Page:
The technology can also be used to plan upcoming projects and make informed decisions about the job site. For example, building information modeling (BIM) can transform the traditionally siled disciplines of architecture, engineering, and construction to work together more effectively with integrated workflows. How? ‘Or’ What? Because it is a smart 3D equipment model with specification information that gives architects, design engineers and construction professionals the ability to work collaboratively throughout the early stages of tender, planning and design of a project to better plan the construction phase.
Using OEM models ensures that MEWP users benefit from the latest specifications, so the models look and act like the actual equipment in the field. OEM-specific BIM libraries enable architects and design engineers to use accurate PEMP models early on in a construction project to ensure that design elements are accessible throughout construction and then retained afterwards. construction. For example, the PEMP BIM templates that contain the machine specifications ensure that the selected equipment is suitable for the short and long term jobs to be performed.
JLGOnce a MEWP is selected, mobile apps can improve the operator’s experience with the machine before work begins. For example, OEM AR apps allow users to scan MEWW safety decals for current ISO symbol information, as well as see an overlay of a specific machine’s control panel with explanations of its functions before operation of the machine.
Mobile applications can also offer remote control of a MEWP without connection to the machine. This allows users to maintain a safe distance from the machine while maneuvering it around obstacles, positioning it in low clearance areas, and loading / unloading it from trucks. It eliminates the need for an operator on the platform or to walk alongside the machine.
Technological aids are not reserved only for the equipment operator. For example, an OEM’s AR application can provide service technicians with virtual overviews of machine components that need to be inspected, repaired, or replaced.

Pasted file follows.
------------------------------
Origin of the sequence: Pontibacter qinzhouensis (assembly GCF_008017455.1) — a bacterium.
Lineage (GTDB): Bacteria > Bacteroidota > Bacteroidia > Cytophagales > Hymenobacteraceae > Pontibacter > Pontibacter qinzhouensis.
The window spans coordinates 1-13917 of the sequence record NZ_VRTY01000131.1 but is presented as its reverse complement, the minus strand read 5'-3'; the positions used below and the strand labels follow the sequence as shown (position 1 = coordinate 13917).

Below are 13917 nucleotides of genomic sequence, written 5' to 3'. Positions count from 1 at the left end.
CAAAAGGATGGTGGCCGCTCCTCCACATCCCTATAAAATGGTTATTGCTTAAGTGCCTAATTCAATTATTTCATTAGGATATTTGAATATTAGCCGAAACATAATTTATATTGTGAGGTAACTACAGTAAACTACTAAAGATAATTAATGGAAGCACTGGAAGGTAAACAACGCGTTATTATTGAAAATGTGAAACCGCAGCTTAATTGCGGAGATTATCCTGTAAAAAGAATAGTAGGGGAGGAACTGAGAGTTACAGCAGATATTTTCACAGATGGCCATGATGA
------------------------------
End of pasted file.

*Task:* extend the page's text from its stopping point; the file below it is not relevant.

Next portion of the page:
Typically, most construction jobs operate with tight margins, and MEWW operators often have to complete a particular aspect of one project before they can begin the next. Therefore, if equipment breaks down or requires maintenance, entire projects can fall behind. Telematics technology can help address these challenges by providing visibility into the location and operating status of equipment at any time of the day or night. As a result, it’s easier to be more proactive when it comes to maintenance.
For example, telematics allows maintenance departments to remotely assess the configuration and personalities of a MEWP to diagnose qualitative operational issues and examine fault codes. This allows technicians to proactively assess whether a service call is needed.
Remote diagnostics also allow technicians to be more efficient with their time on the job site by making sure they arrive with the materials needed to complete the job. These advancements can help contractors reduce labor costs while increasing machine availability.
In addition to enhancing service calls with remote diagnostics, telematics data enables fleet managers and equipment owners to quickly receive actionable diagnostic information about a MEWP’s battery and charger system, which can help owners and operators follow best charging / discharging practices to improve battery life. Plus, it can help reduce the majority of battery replacements, which are often done in error due to a lack of actionable data.
One of the best ways to continue to drive the construction industry forward with technology is for OEMs, such as JLG, to develop solutions and tools that create ‘moments of autonomy’ at overhead sites, by taking measures towards connected sites thanks to practical and easy-to-use functionalities and applications. .